What Doesn’t Kill You Makes You Stronger

While my Dad was sick I would often find myself singing this, if I heard it on the radio I’d tear up. I still do. It was a fitting ballad I guess as he was we were fighting and still remains true now that he’s gone.

What doesn’t kill you makes a fighter
Footsteps even lighter
Doesn’t mean I’m over cause you’re gone

I’m not sure it made me stronger. Maybe one day at the end of my journey on this earth I’ll look back and be able to answer that with more certainty. What it did do was change my entire perspective on life. Especially given the fact that I was young when he died, I was 27. Most 27 year olds were worrying about what bar they were going to that evening or which Tinder date they were going to meet up with. Others were stressing out about potty training or wedding planning.

I’d watch my Facebook feed of peers and the things that they would talk about and share were so far removed from what I was living. It was surreal. Those stressors were so distant to me, lightyears away. The things they found important were in stark contrast to what I was experiencing. Their worlds were rocked when their boss was a jerk or their boyfriend didn’t get them an appropriate birthday gift, mine was rocked when I thought about what conversations I needed to grasp at for dear life before my Dad couldn’t have them anymore. While I was sitting there staring at a picture wondering if it would be last one I would ever have of him and contemplated how to explain heaven to my 2 year old they were posting about how their day was ruined because their toddler wouldn’t eat anything but macaroni.

Not that either experience was better or worse than the other but I felt very disjointed from my peers, even the ones that were married with kids like I was. Everyone’s tribulations seemed vastly different than what I was going through. Seeing these things all I could think was wow, now I fully comprehend the whole “don’t sweat the small stuff” idea. It wasn’t that I was trying to trivialize what they were going through, this was their life experience and these things were very real and important to them. But I couldn’t help but compare these seemingly important things to what I was going through which felt more significant in the big picture of life.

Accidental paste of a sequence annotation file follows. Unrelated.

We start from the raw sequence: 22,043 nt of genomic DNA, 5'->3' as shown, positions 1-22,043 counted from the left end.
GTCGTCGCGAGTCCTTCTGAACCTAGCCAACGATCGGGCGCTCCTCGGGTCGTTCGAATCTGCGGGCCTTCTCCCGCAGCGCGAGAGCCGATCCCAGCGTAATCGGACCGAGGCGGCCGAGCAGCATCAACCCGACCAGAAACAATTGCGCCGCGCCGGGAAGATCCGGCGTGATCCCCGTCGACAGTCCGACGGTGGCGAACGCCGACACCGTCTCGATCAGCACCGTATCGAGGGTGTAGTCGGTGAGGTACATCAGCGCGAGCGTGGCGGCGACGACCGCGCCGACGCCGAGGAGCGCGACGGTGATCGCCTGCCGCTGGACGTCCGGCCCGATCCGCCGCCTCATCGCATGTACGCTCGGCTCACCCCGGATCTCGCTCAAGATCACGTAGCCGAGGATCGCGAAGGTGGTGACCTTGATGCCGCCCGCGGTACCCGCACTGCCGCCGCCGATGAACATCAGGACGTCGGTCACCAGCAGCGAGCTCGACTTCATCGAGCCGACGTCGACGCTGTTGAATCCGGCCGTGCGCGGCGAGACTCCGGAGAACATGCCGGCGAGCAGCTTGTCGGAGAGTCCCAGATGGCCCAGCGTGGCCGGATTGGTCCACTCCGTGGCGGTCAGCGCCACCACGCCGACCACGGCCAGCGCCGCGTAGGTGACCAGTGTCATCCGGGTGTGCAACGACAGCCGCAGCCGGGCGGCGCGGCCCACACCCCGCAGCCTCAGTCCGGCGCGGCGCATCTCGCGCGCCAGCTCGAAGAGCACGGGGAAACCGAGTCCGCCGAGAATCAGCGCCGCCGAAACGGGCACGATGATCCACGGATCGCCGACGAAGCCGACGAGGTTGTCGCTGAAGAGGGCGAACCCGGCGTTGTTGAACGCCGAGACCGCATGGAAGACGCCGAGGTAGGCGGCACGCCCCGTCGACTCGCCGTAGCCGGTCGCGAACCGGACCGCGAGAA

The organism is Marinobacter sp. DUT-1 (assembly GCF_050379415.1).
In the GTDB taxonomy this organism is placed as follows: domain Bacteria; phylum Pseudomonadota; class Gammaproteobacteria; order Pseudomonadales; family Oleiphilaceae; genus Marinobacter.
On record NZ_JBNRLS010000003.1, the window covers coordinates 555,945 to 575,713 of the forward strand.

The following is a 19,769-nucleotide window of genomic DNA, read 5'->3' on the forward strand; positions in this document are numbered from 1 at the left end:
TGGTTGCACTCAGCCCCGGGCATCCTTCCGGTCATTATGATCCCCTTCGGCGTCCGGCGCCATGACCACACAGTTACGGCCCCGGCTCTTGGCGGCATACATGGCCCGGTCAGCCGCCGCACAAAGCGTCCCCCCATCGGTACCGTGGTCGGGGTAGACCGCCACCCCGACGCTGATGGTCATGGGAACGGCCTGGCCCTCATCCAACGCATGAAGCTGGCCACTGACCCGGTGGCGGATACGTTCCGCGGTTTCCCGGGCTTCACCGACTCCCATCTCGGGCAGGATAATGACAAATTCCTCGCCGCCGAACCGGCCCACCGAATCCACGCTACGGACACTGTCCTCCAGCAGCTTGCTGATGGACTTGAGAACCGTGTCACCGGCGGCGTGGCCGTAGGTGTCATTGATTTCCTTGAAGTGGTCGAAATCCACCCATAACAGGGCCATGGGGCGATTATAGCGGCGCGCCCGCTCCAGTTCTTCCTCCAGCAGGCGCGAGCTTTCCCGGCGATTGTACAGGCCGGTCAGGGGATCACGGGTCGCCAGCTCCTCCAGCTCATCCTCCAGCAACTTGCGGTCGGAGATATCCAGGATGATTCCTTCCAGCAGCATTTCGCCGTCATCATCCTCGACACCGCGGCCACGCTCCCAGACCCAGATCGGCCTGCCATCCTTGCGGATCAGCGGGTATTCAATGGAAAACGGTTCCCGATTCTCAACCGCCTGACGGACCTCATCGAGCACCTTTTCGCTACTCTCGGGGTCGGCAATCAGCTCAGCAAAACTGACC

How do you say that without sounding sanctimonious? Perhaps you can’t.

Watching my Dad go downhill for two years and finally slip away gave me the opportunity to qualify my daily life. I felt like I got a sneak peek at the wisdom that one has when they reach the end of a long beautiful life. You look back and wish you could’ve told your younger self not to worry about the things you thought were important and instead focus on the things that DO matter. Like laughing at your 7 year old self because you your brother breaking your prized Nintendo was actually not the end of the world.

Every day of those two years was like a glimpse into the future providing valuable insight. That’s how I felt everyday. I still do to some extent. When you’ve seen the other side of the veil you can’t go back. It completely altered my perspective on our existence here on this planet. I think this happens to everyone eventually, part of aging, as the saying goes “older and wiser”, not at 27.

Every phase of life is a season. On one hand I’m disappointed that I got “robbed” of some of that carefree 20’s season to be blissfully unaware of mortality. On the other hand I’m grateful that going through it brought me a greater awareness of the next seasons of life and a head start to focus on what really matters at the end of the day.

Though I’m a work in progress, I tend to view sunrises and sunsets differently, I interact with strangers differently, I try not to get caught up in human drama as much as I used to, in fact I detest it and avoid it like the plague. Family drama especially. I’ve learned that there are those that are worth my time and I give them all I can. Those that don’t deserve it are put to the side and I try not to feel guilty about that anymore.

Mostly I’m really working on no sweating the small stuff because I know that at the end of the day, when we are called Home, NONE of that matters. I qualify what does matter with what doesn’t on a daily basis. Loving my family, snuggling my kids, experiencing LIFE, these are the things I put all of my focus into these days because that is what will matter when I’m not around anymore. I try to savor every waking moment I have here and teach my kids to do the same. I may not succeed at this every day but I try. I spend the money to experience the world and I don’t stress about it like I would have. I stay home with my kids rather than work myself to death so I can enjoy every precious second I can with them.

I want my friends to continue posting about their lives, the things they find stressful or joyful in this moment in time. It helps me to look at the contrast between where my thoughts are and where they perhaps should be, helps me stay grounded. Because it’s easy to say ‘oh well I missed out on that time of life’ and skip ahead to later things but I’d rather try to stay present and live in the moment, just with a little added perspective on life to help me along the way. And maybe my friends can also look at me and take a bit of that perspective into their lives too.

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